3.5.2.1 Temperature Control During Main Fermentation

In ancient times, brewmasters made their rice wines during the cold months when the air and water is relatively free from contaminating microorganisms. Late November is the best time for brewing rice wines. In order to make rice wines during the warmer parts of a year, because of difficulty in controlling the mash's temperature, it was important to set the initial temperature of the main mash as low as possible. Usually the main mash's temperature was set according to the atmospheric temperature. The initial temperature should not exceed above 28 . Most breweries prefer to start fermentation in a range of 24-26 , in order to control the rate of fermentation, so the maximun temperature of the fermenting mash would be below 30-35.

Traditionally, the effective control of fermentation temperature was dependent on the stirring operating. It is especially important to choose the right moment for the first stirring. There were two operating procedures handed down from ancient times in Shaoxing. The most popular procedure accepted by the brewmasters in Shaoxing prefered to start the first stirring when the mash's temperature rise to above 35 , and this is called " First Stirring at a High Temperature". This procedure will result in quick fermentation of sugar to ethanol, and the yeasts become old and feeble. More sugar remaining in the main mash. Another operating procedure is characterized by firstly stirring the main mash when the fermentation temperature rises to about 30 , and alwasy the temperature is kept not to exceed 30 . This is called "First stirring at a Low Temperature". This procedure will result in more sugar being converted to ethanol in slow fermentation. Anyhow, after the first stirring, the mash's temperature drops down notably. During the main fermentation, intermittent stirring is done according to the mash's temperature and room temperature. Temperature control pattern is given in Table 5.

Fig. 3.5.2-2 Stirring
Fig. 3.5.2-3 Temperature Control in Traditional Brewing
Fig. 3.5.2-4 Temperature Control
Table 3.5 Temperature control during fermentation ( when room temperature is 0-10 )
temperature of the mash interval (h)
1st stirring 37-38 10 h after
mixing the indredients
2nd stirring 31-33 4-6
3 rd stirring 29-31 3-4
4th stirring 27-30 3-4

3.5.2.2 Secondary Fermentation

The main fermentation lasts about 1 week. When the main fermentation is finished which is indicated by settling of the solid parts of the mash, the mash is transferred to jars ( narrow neck jars) for further fermentation ( secondary fermentation). In the narrow neck jars, the mouth of the jar is sealed tightly so that air is kept from contacting with the mash. In the case of big tank fermentation, the main mash is transferred to secondary fermentation tanks. The ethanol content of the main mash has already reached to about 13-14%, and most yeasts are inhibited. Remaining starch and sugar are to be slowly converted to ethanol during secondary fermentation. The mash is often allowed to stand for about 70-80 days at a natural temperature; this final ripening further improves the flavour and aroma. The ethanol content rises by 2~4 % more.

Fig. 3.5.2-4 Secondary Fermentation

3.5.2.3 Fed-batch Fermentation

Fed-batch fermentation processes have been practiced for at least 2000 years as described previously. This method is still widely used in rice wine breweries. Usually the additions of steamed rice is carried out successively in three batches. The flowchart of fed- batch fermentation process is shown in Fig 4.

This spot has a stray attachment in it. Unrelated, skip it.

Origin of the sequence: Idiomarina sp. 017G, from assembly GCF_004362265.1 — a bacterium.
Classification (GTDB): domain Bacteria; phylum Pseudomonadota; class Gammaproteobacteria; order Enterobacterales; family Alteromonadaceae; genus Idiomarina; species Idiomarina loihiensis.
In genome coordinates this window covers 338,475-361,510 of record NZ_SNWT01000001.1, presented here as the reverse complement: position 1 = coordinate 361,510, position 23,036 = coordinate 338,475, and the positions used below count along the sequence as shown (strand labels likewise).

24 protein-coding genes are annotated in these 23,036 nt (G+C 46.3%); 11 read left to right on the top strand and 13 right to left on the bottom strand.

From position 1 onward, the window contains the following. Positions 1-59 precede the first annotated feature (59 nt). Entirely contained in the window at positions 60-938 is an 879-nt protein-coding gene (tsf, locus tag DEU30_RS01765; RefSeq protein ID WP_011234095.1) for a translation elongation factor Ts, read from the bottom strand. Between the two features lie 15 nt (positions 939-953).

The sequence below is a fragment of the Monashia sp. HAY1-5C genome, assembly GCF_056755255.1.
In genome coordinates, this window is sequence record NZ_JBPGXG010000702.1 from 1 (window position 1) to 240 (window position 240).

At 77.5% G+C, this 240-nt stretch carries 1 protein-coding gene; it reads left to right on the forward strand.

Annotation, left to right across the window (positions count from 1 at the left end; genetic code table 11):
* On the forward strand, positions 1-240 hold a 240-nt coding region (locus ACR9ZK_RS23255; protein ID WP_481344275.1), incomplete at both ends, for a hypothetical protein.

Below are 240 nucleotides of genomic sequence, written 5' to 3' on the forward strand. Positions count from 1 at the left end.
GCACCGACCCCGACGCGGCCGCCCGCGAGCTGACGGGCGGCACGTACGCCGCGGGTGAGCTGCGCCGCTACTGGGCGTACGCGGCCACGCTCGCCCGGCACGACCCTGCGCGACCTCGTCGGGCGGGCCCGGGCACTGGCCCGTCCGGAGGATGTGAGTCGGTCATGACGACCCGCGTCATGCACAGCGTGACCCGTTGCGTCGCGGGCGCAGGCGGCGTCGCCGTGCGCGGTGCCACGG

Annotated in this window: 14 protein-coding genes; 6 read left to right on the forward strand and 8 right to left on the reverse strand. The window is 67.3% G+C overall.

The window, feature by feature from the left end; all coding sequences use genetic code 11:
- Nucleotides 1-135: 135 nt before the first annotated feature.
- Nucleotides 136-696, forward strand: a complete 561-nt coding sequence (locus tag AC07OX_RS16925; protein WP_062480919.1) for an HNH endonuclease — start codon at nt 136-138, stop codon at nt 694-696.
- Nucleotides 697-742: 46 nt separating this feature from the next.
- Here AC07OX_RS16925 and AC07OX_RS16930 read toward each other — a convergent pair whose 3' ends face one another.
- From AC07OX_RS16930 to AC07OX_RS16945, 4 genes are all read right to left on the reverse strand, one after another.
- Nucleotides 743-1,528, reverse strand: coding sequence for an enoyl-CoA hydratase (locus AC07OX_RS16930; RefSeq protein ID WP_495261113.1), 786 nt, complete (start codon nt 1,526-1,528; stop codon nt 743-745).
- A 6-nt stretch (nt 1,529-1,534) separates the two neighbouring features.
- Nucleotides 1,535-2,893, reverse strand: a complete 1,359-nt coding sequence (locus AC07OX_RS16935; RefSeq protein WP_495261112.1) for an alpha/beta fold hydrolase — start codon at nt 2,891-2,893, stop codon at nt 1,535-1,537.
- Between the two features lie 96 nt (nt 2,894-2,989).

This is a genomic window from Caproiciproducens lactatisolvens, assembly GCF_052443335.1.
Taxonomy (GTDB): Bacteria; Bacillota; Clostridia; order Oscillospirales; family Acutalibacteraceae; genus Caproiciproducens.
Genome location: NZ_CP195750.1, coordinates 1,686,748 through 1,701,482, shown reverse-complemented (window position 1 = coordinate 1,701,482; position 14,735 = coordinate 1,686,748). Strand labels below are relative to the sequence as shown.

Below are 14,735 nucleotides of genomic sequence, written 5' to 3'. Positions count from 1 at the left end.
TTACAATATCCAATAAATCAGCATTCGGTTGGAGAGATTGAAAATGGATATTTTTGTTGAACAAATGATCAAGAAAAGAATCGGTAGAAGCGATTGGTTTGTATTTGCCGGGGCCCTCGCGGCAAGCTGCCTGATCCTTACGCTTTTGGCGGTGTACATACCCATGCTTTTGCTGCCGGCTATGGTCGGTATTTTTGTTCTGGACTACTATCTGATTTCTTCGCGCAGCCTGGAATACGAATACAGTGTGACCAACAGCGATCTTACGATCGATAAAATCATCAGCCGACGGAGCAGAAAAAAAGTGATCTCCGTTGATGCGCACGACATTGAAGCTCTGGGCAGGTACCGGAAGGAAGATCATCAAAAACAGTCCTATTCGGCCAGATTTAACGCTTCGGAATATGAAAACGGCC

wheat    Xiao          rice         water         rice
       Qu     Qu            50 kg                     
     8-10%    0.4-0.5%                     steeping
                       Washing              
                       Steeping        steaming
                                    
                       Steaming 
                                                 
                      Cooling by  ੤ Cooling
                      Drenching water            by drenching water
                                                 
                 Seed mash                   
                                                   
                        Adding water             
                                                     
        a  half         1st addition of      50 kg     
        steamed rice     
                                                     
                        1st stirring                   
                                                     
        a falf          2ed addition of     25 kg      
        steamed rice     
                              
                        Further fermentation
                         ( 70-80 days more)
                              
                            Squeezing spent grains
                              
     Natural colorant     New rice wine
                              
                            Clarification
                              
                            Pasteurization
                              
                            Packing
                              
                            Rice wine
Fig 3.5.2 Fed-batch fermentation process

3.5.3 Post-fermentation Treatments

3.5.3.1 Separation of Spent Grains by Squeezing

3.5.3.1.1 The Characters of the Rice Wine Mash
Since the rice wine mash is very dense and mushy, the specific gravity differences of the mash between the solid part and the liquid part are small. So the situations in squeezing of rice wine mash differ greatly from mash filtration in beer manufacture. It is difficult to obtain the liquid part ( rice wine) by filtration or sedimentation. Combination of filtration and squeezig provides a effective approach for separating the liquid part from the mash.